Sunday, 19 July 2015

54: Director's Cut: NZFF Review

54: Director's Cut: NZFF Review

70s Disco excess gets the big screen treatment once again with the new version of 54.

With 40 minutes of footage excised from the original 1998 release at the ordering of the Weinstein head honcho so that it wasn't quite the deviant flick that director Mark Christopher had envisioned.

Sure, the original vision may now be in tact and restored, but 54 has lost none of the thrill that it held the first time around.

For those not in the know, it's the story of Ryan Phillippe's wannabe Shane who lives in New Jersey but longs to outgrow his roots and be part of the New York scene. Stumbling one night into the path of Studio 54, Shane's plucked from the crowd by 54's svengali Steve Rubell (on the condition that he removes his shirt).

Inside the world of excess and disco music, Shane discovers his true raison d'etre as a busboy, but begins his social climb to bartender via ego and arrogance. Falling in with Breckin Meyer's Greg and Salma Hayek's Anita, he seems to have it all. But as the decadence of the club's excesses dig their claws deep into him, he starts to lose his humanity and decency, stopping at nothing to get to the top.

The director's cut of 54 may have lost none of the excess (in fact, it's probably even added some of it back in) but it certainly feels like more of a narrative flow than the previous outing. Even adding in one of the more notorious scenes where Shane tries it on with Greg, Christopher's vision for the film appears to have been restored to the glory that was originally envisaged.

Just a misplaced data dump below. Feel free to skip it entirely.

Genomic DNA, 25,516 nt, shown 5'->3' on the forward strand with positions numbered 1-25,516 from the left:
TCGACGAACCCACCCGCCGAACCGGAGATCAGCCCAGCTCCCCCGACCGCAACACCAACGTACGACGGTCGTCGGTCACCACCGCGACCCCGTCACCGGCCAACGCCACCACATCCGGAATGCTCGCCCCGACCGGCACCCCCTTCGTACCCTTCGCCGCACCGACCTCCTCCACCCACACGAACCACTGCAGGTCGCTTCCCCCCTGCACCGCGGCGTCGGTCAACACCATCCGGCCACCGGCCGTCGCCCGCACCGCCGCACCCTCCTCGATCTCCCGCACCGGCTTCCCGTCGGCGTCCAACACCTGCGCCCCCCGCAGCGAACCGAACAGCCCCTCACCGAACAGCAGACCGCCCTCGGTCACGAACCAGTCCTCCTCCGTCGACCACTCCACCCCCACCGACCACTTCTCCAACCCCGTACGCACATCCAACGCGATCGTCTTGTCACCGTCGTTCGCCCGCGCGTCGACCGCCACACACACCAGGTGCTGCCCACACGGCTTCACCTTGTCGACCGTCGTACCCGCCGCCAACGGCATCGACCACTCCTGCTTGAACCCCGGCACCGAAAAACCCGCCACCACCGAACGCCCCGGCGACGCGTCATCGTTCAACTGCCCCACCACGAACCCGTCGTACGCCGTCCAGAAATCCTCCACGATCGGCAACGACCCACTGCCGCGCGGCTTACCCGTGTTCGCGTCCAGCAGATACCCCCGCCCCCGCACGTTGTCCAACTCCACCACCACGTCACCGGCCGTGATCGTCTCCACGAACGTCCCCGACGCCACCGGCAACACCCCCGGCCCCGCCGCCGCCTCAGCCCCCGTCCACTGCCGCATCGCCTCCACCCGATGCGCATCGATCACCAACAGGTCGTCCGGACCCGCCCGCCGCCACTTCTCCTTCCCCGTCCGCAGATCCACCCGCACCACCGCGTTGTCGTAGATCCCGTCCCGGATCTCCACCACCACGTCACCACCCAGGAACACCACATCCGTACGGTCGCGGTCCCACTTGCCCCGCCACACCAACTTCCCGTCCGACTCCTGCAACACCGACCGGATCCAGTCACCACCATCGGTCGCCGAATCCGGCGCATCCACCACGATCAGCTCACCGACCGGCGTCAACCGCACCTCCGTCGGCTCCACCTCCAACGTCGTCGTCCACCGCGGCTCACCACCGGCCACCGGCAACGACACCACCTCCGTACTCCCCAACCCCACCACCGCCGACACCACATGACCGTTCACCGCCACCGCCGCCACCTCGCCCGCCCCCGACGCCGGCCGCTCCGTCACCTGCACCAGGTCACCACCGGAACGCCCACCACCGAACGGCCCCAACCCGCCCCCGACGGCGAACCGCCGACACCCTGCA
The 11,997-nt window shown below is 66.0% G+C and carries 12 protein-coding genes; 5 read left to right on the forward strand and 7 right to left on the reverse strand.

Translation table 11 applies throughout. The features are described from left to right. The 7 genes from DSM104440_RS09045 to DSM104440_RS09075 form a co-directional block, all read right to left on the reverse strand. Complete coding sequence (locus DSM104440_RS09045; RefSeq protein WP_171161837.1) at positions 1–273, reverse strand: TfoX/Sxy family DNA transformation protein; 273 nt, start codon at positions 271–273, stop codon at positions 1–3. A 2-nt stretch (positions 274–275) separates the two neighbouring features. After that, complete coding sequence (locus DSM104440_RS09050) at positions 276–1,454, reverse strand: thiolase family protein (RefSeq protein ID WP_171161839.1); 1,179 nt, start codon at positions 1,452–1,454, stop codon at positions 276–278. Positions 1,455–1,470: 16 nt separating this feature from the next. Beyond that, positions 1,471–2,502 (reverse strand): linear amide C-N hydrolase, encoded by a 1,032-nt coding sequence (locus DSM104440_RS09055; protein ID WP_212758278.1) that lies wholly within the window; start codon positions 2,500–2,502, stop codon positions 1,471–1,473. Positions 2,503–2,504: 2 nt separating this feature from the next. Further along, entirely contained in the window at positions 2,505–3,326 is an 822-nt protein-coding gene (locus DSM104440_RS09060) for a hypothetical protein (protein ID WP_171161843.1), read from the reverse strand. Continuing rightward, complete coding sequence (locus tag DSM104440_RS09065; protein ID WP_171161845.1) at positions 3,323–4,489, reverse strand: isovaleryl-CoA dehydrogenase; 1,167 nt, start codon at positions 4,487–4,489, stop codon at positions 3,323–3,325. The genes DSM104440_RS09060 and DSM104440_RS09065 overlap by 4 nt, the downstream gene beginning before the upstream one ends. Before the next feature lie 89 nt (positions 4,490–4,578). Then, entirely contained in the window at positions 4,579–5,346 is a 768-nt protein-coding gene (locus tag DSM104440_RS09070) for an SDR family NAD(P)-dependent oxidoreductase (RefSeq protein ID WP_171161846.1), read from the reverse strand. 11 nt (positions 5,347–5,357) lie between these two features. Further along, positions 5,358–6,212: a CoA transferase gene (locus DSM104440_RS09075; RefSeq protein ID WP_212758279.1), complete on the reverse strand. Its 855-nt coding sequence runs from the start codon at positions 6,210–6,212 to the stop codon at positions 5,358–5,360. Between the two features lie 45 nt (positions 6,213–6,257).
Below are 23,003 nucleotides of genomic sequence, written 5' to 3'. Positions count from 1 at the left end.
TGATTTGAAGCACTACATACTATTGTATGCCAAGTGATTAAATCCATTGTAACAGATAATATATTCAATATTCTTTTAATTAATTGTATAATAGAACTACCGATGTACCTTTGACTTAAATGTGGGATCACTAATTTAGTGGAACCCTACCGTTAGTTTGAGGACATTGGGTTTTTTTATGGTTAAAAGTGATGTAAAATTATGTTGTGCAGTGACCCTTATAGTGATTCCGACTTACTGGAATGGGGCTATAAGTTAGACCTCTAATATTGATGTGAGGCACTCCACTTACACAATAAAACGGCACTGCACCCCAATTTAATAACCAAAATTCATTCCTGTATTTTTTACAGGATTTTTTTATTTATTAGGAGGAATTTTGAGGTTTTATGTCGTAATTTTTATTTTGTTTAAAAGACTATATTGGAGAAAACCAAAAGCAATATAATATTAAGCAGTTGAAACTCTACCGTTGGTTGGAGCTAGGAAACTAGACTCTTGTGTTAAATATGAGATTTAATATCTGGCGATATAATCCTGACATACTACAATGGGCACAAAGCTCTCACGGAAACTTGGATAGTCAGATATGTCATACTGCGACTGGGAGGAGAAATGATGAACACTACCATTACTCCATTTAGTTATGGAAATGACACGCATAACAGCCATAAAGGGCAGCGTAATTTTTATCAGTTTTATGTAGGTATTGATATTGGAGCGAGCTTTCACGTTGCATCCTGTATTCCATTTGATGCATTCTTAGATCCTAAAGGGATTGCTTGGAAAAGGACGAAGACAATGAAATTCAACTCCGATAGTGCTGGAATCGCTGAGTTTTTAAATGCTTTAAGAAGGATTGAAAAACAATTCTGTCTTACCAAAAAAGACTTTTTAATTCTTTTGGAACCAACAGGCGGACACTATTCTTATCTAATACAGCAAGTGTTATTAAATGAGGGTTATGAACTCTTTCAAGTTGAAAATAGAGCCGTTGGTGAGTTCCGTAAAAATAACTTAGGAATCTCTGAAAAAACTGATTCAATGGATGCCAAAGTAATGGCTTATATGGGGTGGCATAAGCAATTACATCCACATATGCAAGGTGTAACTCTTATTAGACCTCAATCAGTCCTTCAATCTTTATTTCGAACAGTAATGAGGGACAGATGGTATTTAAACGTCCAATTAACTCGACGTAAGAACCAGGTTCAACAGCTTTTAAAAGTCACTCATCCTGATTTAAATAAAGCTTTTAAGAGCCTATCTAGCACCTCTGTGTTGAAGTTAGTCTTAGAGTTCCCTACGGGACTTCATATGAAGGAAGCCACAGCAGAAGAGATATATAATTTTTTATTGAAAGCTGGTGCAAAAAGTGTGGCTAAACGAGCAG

Though, it's not all entirely successfully shoe-horned back in.

A few moments, coming as they do from source VHS, stand out on the big screen and the quality lapses are perhaps shockingly inevitable. And the sequences with Neve Campbell's soap star and potential love interest for Shane doesn't quite hang together or flow as the self-destructive Shane tries to summit the heights of his ambition.

But despite these minor niggles, 54: The Director's Cut brings a string of familiar faces in early roles (Heather Matarazzo, Mark Ruffalo) and reinforces that Mike Myers' take on Rubell was a tragic figure subtly personified and equally under-explored.

A paean to the excesses of the 70s it may be, but 54: The Director's Cut is still a trashy blast, a last hurrah for the disco era and a guilty pleasure nonetheless.

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